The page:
Sat, Sep 25, 2010 - Page 2 News List

Animal advocates call for a fee on pet trading

WALK LIKE AN ANIMALCurrently, only Taipei City has a dedicated administrative authority to protect animal rights, as few local administrations can afford to do so

By Shelley Shan  /  STAFF REPORTER

With World Animal Day coming up early next month, animal rights advocates yesterday called on the government to impose additional charges in the pet trade to safeguard animal welfare and announced a collective crawl — a literal one — to increase public awareness of the subject.

The eight-day collective crawl, which starts today, will be held in Taipei City and Taipei County, organizers said.

“When you crawl, you will know the fear and helplessness a dog feels when it is abandoned by its owner,” Environment and Animal Society of Taiwan (EAST) director Chen Yu-min (陳玉敏) said.

“We want to draw the attention of both domestic and international media to the reasons why Taiwan has failed to solve the problems created by stray cats and dogs after all these years,” Chen said.

The Animal Protection Act (動物保護法) came into force 12 years ago. Aside from the Taipei City Government, which has an Animal Protection Office, animal protection is mostly handled by the agriculture bureaus of local governments, Chen said.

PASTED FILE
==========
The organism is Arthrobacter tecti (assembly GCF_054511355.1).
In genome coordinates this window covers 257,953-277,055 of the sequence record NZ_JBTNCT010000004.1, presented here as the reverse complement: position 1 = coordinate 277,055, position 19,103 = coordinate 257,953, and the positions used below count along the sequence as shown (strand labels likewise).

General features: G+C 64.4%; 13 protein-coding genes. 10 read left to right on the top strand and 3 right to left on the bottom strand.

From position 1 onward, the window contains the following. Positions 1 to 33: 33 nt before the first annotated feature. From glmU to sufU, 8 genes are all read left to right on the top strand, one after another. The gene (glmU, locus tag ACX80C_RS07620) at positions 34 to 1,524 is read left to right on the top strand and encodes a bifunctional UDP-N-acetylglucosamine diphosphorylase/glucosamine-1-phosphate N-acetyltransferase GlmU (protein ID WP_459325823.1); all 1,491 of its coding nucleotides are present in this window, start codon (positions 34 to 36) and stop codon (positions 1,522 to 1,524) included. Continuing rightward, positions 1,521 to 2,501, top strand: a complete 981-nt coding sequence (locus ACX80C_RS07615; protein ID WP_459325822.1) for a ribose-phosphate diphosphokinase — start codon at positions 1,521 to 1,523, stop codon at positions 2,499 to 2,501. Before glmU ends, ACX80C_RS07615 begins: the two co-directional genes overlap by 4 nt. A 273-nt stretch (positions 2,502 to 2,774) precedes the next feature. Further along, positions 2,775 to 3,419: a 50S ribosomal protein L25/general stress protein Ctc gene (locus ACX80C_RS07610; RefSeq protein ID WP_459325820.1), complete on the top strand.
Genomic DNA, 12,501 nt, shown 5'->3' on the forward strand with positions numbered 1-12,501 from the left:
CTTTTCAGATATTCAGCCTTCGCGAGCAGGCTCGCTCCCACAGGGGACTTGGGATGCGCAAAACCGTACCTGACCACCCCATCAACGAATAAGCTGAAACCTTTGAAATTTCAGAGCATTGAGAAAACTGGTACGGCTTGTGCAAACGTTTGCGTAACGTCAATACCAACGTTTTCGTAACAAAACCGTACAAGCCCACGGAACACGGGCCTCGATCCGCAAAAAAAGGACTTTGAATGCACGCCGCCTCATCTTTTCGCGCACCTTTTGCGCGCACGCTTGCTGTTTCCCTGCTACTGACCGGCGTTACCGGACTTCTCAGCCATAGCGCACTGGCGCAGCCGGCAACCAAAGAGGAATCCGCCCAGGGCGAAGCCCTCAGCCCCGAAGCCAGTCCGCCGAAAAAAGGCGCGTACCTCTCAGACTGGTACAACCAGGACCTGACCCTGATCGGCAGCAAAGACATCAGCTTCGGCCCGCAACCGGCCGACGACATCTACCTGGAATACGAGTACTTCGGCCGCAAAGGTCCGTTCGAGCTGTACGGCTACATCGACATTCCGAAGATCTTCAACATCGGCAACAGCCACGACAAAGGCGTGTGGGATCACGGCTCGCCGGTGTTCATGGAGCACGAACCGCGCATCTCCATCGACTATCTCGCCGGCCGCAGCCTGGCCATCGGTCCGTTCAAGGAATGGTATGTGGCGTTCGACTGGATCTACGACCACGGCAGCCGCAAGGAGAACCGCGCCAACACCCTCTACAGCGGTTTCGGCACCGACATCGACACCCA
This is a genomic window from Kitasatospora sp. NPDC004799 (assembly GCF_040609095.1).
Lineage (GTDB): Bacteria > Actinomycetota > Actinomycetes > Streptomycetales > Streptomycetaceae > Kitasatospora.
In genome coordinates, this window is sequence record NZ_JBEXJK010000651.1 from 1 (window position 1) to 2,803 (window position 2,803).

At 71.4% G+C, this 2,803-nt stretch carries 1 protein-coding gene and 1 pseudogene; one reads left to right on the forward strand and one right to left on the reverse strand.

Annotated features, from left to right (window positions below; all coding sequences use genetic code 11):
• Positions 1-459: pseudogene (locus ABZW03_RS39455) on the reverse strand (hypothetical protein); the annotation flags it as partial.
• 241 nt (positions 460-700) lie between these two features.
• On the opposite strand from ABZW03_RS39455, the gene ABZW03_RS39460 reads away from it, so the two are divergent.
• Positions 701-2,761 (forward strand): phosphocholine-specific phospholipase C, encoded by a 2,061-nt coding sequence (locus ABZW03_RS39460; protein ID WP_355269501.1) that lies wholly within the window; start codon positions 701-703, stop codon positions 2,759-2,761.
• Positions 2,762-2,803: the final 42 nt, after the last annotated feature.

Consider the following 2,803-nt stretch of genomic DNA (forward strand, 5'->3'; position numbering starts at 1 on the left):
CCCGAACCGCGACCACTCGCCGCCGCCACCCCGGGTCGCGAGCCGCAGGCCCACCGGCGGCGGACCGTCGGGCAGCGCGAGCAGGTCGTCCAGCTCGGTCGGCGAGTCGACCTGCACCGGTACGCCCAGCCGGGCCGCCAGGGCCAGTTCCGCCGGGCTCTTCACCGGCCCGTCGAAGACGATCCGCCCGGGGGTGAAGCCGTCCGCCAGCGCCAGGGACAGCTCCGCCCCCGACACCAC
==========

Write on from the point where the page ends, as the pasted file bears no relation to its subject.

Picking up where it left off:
A majority of local governments entrust cleaning squads from their environmental protection bureaus to catch stray animals and the process is often gory and cruel, she added.

Although he is physically disabled, Huang Tai-shan (黃泰山) said he would join the campaign and crawl alongside others.

Many dog breeders raise their dogs in filthy conditions, he said, adding that breeders either throw or give away dogs to shelters that are unable to breed anymore.

“They [breeders] reap the ­profits and leave the problem to society,” Huang said.

“It is taxpayers who end up having to deal with the problem, while the animals go through tremendous suffering. We therefore call on those who trade in pets to pay a special charge specifically meant to enhance animal welfare,” Huang added.

Turning to the importance of having an “animal protection police,” EAST executive director Chu Tseng-hong (朱增宏) said at present animal protection personnel did not have the power to arrest individuals who engage in animal cruelty or the authority to control traffic when an animal is involved in a car accident.

The Council of Agriculture said in a statement that whether there should be an animal protection police was up to local governments to decide.

The Taipei City Government is the only local government that has a specific administrative authority to protect animal rights, it said, adding that few local administrations had the finances to do so.

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